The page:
Volume 12:3

When you see it like this you're never the same:
A revolutionary understanding of work

Geoff Shattock
"Thy Kingdom Come":
thoughts from an
equestrian establishment

Noël Lovatt
Extreme Listening
Claire Pedrick
Redundancy -
A Personal Reflection

Justin Manley-Cooper
Magnanimity and Magnificence:
Entrepreneurial Responses to the Economic Crisis

Peter S Heslam


Faiths in London�s Economy (FiLE) Shared faiths response to the credit crunch
Jonathan Evens
Governance Matters: A Relationship Model� of Governance, Leadership and Management
Richard Bull


Spiritual Enterprise: Doing Virtuous Business
T R Malloch
Transfiguring Capitalism: An Enquiry into Religious and Global Change
John Atherton





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In this issue we begin with an unusual and compelling article on work by Geoff Shattock who interestingly takes the Seven Words from the Cross as his starting point in order to explore the connections between work, suffering and stress. This is followed by Rick Goossen's review of Ted Malloch's book, Spiritual Enterprise: Doing Virtuous Business applying ethical and spiritual values to the marketplace. We then have a fascinating article by Noël Lovatt on practical and spiritual aspects of equestrianism and the part horses play in God's ultimate plan for His creation.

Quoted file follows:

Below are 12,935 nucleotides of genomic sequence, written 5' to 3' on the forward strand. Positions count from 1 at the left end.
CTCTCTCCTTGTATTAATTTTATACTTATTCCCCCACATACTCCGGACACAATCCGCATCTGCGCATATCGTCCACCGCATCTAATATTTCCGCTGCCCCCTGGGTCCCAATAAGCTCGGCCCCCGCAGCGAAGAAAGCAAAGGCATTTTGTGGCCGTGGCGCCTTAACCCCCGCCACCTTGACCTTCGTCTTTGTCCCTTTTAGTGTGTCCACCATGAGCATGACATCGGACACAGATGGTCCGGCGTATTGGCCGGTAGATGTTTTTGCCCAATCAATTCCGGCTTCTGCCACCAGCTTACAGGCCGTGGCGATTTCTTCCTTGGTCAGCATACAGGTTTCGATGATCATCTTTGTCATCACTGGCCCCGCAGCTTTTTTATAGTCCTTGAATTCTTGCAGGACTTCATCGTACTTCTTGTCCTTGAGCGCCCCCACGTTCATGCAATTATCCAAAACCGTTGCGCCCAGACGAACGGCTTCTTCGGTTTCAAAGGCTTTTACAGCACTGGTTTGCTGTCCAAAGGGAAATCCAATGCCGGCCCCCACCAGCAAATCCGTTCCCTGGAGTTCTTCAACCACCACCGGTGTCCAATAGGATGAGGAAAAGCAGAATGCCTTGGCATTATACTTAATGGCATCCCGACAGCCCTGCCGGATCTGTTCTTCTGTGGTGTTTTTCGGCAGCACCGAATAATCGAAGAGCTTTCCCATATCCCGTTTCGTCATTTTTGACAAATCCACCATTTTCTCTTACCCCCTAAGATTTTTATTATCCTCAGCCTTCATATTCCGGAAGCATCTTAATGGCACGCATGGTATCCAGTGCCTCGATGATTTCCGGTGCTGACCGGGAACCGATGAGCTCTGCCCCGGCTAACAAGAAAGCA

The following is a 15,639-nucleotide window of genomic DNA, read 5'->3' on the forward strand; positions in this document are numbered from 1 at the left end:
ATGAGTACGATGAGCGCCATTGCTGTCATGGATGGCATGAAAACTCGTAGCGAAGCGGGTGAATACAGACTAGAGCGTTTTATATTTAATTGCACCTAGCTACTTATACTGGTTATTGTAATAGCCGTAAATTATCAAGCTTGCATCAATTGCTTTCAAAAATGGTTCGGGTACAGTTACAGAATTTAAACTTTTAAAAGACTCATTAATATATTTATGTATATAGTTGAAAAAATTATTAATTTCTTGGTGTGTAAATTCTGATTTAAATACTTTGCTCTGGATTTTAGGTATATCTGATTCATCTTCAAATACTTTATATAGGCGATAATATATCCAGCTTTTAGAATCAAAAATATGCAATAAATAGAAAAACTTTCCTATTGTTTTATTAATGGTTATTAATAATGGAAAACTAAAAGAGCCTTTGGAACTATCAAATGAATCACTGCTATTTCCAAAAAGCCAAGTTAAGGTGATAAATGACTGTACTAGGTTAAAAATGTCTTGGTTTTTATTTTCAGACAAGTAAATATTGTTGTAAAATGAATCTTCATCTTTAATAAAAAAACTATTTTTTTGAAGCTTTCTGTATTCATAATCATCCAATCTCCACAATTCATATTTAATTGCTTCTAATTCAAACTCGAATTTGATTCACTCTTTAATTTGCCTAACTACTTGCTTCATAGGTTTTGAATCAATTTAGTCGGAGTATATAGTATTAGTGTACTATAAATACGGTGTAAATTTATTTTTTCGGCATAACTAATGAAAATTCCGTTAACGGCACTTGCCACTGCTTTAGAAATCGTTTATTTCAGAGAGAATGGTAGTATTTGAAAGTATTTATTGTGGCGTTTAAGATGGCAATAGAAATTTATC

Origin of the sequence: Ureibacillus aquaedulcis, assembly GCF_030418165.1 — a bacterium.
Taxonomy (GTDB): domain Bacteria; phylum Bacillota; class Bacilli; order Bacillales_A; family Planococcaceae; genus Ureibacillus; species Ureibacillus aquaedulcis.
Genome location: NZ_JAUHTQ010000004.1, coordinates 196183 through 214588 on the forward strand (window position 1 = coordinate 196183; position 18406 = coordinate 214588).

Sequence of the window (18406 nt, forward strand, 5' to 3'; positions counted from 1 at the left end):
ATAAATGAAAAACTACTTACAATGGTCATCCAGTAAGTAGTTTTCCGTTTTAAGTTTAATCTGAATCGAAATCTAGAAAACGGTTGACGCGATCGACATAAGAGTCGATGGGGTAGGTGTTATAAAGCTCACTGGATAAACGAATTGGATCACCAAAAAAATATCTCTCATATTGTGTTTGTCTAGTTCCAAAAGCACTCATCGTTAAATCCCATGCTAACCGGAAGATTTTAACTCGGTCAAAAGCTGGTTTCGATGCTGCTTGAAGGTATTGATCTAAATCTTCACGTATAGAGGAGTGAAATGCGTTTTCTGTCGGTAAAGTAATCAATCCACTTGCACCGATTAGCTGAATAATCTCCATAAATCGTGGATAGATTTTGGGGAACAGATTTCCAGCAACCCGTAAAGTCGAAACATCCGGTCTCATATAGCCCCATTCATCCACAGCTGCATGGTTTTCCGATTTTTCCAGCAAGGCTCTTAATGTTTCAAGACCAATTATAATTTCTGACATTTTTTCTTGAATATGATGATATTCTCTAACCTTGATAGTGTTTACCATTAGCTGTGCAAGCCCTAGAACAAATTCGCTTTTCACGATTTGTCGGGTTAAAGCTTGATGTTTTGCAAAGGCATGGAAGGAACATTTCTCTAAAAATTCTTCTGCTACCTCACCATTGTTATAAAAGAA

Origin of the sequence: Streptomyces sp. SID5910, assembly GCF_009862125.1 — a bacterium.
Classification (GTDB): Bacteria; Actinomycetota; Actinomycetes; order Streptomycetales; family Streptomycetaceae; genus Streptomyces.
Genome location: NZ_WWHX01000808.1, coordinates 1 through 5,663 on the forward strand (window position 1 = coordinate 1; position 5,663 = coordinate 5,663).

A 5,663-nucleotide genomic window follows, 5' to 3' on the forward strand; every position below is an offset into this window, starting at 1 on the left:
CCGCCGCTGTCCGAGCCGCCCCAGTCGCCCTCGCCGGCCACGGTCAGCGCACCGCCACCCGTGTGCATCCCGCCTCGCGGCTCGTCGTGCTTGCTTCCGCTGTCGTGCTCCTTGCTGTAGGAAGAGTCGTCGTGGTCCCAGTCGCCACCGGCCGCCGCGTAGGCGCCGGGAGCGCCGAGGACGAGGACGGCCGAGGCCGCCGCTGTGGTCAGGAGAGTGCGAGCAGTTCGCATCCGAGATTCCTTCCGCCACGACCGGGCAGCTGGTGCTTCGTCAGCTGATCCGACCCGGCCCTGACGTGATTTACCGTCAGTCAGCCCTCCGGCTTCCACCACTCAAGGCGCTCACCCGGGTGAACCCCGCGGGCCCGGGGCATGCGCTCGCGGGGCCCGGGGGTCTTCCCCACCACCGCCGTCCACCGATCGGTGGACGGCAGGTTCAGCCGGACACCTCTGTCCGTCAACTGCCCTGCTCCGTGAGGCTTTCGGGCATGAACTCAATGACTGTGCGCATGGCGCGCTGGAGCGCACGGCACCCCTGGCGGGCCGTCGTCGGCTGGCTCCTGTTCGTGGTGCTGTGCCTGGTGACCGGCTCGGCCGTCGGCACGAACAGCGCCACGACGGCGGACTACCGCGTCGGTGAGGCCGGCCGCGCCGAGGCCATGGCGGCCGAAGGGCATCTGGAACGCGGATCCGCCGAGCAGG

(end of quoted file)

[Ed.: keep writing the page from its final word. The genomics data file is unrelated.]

The economic crisis features in several articles, beginning with a statement written by Jonathan Evens on behalf of Faiths in London's Economy (FiLE). This arose out of a multi-faith seminar held last October at St Ethelburga's Centre for Reconciliation and Peace in the City. Claire Pedrick writes about extreme listening which had its origins as a CABE Network Paper. She stresses the need to listen attentively to people as well as to God. We have published John Davis' letter because of his important criticism of the current practices of banks and financial institutions.
Next we have a review by Stuart Weir of John Atherton's latest book, Transfiguring Capitalism: An Enquiry into Religious and Global Change. The economic crisis has resulted in an increase in redundancies and so we are grateful to Justin Manley-Cooper for his moving account of being made redundant. He rightly challenges the churches to be prepared for the vital pastoral ministry to people who have lost their jobs.

All kinds of institutions spend considerable time and energy discussing governance. They would certainly profit from reading Governance Matters written by Les Stahlke with Jennifer Loughlin, and reviewed here by Richard Bull. Finally, we have an article from Peter Heslam, one of our regular contributors. Writing from an entrepreneurial perspective he commends thrift, magnanimity and magnificence as positive routes out of the current crisis.

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